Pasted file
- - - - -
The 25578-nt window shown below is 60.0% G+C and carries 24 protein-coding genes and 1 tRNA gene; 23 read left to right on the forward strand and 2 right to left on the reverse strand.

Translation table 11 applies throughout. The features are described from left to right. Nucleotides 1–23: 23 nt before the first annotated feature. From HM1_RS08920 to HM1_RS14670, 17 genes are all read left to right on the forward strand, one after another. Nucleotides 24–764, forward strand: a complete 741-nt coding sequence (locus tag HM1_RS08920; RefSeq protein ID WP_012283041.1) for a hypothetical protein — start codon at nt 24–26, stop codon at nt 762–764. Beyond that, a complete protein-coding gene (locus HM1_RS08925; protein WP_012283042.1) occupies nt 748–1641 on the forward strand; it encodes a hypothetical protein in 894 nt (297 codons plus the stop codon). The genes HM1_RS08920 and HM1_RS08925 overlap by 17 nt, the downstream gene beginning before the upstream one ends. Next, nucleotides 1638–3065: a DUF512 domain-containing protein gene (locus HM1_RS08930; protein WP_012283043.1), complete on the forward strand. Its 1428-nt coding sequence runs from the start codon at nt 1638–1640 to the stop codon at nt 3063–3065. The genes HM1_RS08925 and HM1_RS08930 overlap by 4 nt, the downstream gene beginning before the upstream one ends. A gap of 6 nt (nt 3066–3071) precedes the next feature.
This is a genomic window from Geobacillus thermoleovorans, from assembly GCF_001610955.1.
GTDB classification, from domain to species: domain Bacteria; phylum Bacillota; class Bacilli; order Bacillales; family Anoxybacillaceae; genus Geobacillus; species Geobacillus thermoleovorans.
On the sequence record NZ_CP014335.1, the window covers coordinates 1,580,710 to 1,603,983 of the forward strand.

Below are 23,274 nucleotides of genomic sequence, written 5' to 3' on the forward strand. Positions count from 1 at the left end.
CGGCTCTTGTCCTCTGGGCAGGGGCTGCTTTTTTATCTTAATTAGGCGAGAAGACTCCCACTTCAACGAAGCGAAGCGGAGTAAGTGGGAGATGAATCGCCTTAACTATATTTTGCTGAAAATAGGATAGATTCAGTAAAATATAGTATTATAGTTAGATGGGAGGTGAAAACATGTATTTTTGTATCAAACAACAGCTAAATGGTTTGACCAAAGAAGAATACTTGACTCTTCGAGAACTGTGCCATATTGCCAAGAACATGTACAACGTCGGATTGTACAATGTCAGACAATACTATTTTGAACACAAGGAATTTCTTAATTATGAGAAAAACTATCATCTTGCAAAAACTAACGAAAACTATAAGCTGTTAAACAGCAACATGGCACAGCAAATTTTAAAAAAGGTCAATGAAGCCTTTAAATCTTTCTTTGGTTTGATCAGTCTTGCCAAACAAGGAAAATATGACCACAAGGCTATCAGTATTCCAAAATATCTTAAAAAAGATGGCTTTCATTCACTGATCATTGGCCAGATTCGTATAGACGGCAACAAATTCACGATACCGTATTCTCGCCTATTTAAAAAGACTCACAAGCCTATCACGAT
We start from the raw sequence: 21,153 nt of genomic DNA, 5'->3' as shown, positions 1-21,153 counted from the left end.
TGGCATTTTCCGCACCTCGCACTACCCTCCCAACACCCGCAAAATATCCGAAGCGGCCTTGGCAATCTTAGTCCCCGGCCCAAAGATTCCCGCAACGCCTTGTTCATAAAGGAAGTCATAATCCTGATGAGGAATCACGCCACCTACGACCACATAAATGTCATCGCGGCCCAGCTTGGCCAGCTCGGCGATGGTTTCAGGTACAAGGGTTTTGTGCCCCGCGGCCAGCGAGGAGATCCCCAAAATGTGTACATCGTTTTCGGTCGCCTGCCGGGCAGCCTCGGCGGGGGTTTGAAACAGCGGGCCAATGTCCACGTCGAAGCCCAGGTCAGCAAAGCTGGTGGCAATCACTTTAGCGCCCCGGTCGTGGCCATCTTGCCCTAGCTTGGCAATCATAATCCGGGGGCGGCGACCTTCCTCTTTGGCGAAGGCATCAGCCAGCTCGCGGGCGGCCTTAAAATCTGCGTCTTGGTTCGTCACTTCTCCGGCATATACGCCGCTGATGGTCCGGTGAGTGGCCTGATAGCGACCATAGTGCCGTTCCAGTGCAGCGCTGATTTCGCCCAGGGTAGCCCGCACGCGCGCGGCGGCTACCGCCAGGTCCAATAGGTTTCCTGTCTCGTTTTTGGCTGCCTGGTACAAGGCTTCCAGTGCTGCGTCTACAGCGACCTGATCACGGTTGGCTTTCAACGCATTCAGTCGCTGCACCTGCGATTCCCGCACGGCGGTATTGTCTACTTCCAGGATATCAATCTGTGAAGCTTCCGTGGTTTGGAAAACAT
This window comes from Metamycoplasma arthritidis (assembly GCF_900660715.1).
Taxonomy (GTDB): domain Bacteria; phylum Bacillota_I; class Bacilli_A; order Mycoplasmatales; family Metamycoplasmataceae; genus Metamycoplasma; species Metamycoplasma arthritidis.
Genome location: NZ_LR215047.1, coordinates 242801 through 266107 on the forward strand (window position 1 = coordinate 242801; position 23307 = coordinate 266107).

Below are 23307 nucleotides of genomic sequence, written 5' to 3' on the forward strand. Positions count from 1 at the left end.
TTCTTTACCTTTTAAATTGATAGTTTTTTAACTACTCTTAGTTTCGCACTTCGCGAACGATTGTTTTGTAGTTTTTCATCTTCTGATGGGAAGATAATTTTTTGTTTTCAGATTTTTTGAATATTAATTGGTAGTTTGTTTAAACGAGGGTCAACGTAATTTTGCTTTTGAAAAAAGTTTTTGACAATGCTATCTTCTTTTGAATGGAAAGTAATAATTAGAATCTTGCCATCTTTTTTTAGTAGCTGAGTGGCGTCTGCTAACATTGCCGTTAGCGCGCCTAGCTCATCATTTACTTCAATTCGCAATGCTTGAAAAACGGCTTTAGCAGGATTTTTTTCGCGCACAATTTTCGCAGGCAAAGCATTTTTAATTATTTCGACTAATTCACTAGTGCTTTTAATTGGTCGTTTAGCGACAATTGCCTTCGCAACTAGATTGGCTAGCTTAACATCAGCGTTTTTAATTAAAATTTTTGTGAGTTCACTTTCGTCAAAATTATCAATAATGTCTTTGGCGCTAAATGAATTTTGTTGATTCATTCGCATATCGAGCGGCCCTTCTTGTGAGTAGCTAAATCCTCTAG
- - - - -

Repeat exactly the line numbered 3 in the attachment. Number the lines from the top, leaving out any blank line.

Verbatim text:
This is a genomic window from Geobacillus thermoleovorans, from assembly GCF_001610955.1.